Cadenus and Vanessa: A Poem. To which is Added, a True and Faithful Inventory of the Goods Belonging to Dr. S---t, Vicar of Lara Cor; Upon Lending His House to the Bishop of -------, Till His Own was Built
N. Blandford ... and sold, 1726 - 31 σελίδες
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answer appear attend Author Beauty began better Book Breast Brought Cadenus Cause Child cou'd Courts Dame Dart Decree Delight Disdain Earth Ends engage ev'ry Eyes Face fail Fair Fancy fault Female Flame flie Foes Forms gave Girl give Goddess Gods Graces grew Grief Grown half Hand Head Heart Hope Judgment knew Knowledge Laws Learning Leave less Lies longer Lover Maid Mankind Merit Mind Mortals Nature ne'er never Nymph Pains Passion Place Play pleas'd Point Praise Pride Project proper prove Queen of Love Right round SCHOOL Scorn secret seen Sense Shame shew slie spare Speech spoke Studies Swains Talks Tallas Taste taught tender Things thou thought thrice Thro told took turn Tutor vain Vanejsa Venus Virtue whence Wherein Wisdom World wou'd Wrong young Youth
Σελίδα 7 - If a small breeze obstruct the course, It whirls about, for want of force, And in its narrow circle gathers Nothing but chaff, and straws, and feathers. The current of a female mind Stops thus, and turns with every wind ; Thus whirling round together draws Fools, fops, and rakes, for chaff and straws.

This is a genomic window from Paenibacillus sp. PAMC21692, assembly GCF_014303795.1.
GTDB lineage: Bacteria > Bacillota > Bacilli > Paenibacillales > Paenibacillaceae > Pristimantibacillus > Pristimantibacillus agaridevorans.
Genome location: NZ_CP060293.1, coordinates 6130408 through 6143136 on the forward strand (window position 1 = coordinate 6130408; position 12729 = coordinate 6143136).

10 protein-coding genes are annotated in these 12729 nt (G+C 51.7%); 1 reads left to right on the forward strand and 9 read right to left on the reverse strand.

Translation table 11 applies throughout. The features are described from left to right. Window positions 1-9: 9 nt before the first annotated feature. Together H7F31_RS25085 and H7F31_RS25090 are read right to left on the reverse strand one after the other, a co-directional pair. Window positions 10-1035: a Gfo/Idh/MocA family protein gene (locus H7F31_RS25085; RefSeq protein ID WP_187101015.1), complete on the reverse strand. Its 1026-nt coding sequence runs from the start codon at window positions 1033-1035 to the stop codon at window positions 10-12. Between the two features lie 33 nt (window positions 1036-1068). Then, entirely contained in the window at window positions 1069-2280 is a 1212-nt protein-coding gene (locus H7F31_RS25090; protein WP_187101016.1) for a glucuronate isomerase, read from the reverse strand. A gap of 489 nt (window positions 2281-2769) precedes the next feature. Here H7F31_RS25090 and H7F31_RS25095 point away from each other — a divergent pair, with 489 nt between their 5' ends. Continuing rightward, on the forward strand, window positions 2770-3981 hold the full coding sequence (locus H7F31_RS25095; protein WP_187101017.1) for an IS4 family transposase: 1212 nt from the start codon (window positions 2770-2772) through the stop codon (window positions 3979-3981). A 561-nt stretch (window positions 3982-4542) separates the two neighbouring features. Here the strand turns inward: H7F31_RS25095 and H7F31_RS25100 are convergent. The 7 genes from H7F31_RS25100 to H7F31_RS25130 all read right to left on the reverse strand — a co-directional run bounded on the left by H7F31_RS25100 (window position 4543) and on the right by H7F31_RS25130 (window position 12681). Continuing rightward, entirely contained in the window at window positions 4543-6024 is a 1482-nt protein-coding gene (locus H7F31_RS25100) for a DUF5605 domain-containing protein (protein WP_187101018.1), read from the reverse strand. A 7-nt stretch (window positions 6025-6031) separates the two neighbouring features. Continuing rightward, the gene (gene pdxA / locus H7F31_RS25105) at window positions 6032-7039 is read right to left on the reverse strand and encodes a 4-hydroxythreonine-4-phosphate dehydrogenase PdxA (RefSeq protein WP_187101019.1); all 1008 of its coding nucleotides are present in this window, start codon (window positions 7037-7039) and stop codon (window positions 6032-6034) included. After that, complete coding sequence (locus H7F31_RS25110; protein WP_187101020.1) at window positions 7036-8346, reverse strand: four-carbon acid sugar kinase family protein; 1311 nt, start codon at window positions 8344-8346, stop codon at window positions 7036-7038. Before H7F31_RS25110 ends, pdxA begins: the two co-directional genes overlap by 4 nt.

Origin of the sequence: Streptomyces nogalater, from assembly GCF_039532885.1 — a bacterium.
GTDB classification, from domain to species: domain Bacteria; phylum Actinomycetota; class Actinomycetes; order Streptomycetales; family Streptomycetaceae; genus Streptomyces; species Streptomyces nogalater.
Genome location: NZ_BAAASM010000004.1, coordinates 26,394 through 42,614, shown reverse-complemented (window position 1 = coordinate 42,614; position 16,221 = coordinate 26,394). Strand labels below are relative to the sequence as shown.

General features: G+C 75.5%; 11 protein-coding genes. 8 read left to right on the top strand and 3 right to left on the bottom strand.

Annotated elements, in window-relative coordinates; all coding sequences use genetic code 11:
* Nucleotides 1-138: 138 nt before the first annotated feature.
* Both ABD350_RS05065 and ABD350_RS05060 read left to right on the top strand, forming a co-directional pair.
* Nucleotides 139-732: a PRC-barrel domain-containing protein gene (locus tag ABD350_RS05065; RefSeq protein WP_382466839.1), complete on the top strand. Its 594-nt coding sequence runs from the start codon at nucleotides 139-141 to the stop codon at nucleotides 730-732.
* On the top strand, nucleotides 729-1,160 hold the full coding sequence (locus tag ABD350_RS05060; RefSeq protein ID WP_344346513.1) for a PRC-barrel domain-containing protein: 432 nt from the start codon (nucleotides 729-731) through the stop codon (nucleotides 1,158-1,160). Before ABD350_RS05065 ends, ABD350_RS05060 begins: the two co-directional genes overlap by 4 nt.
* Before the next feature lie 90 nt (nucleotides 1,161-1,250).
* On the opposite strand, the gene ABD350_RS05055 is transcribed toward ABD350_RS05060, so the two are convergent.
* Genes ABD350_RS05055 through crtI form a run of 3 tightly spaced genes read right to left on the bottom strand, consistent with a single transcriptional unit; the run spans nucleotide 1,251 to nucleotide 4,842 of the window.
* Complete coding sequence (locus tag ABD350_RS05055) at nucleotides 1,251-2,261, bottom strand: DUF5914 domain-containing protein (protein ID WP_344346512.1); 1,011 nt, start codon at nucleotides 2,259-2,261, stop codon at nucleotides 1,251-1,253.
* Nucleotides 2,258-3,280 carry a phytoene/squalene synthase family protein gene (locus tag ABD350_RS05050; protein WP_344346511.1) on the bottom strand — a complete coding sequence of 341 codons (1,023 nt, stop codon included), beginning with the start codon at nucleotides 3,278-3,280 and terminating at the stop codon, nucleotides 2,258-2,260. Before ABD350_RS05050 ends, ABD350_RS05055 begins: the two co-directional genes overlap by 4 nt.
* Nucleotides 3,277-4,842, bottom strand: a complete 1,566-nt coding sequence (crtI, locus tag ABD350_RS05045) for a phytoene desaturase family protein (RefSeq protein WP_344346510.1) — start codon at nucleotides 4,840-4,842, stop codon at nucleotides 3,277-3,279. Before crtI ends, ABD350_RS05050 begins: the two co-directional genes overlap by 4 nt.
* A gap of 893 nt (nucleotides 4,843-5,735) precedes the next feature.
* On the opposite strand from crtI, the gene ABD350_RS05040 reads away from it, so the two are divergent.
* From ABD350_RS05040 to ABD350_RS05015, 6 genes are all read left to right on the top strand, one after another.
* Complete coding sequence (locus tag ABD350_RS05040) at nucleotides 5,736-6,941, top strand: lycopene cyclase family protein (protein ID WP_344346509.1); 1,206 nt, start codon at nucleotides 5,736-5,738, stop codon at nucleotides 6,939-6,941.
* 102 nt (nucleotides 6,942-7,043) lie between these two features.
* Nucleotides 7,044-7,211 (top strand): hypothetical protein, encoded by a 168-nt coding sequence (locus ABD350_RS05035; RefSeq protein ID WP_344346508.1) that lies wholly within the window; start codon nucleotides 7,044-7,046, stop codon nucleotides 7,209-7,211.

Σελίδα 27 - I knew by what you said and writ, How dang'rous Things were Men of Wit, You caution'd me against their Charms, 6ao But never gave me equal Arms : Your Lessons found the weakest Part, Aim'd at the Head, but reach'd the Heart.
Σελίδα 34 - Who, though he cannot spell, is wise Enough to read a lady's eyes, And will each accidental glance Interpret for a kind advance.
Σελίδα 28 - He hardly knew, till he was told, whether the nymph were young or old; had met her in a public place, •without distinguishing her face...
Σελίδα 32 - Tis merit must with her prevail! He never knew her judgment fail! She noted all she ever read! And had a most discerning head!
Σελίδα 27 - Yet could such notions entertain That all his lectures were in vain? She own'd the wandering of her thoughts; But he must answer for her faults. She well remember'd, to her cost. That all his lessons were not lost. Two maxims she could still produce, And sad experience taught. their use; That virtue...
Σελίδα 33 - Tis an old maxim in the schools, That flattery 's the food of fools, Yet now and then your men of wit Will condescend to take a bit.
Σελίδα 5 - Accusing the false creature man. The brief with weighty crimes was charg'd, On which the pleader much enlarg'd ; That Cupid now has lost his art, ~) Or blunts the point of every dart ; — His altar now no longer...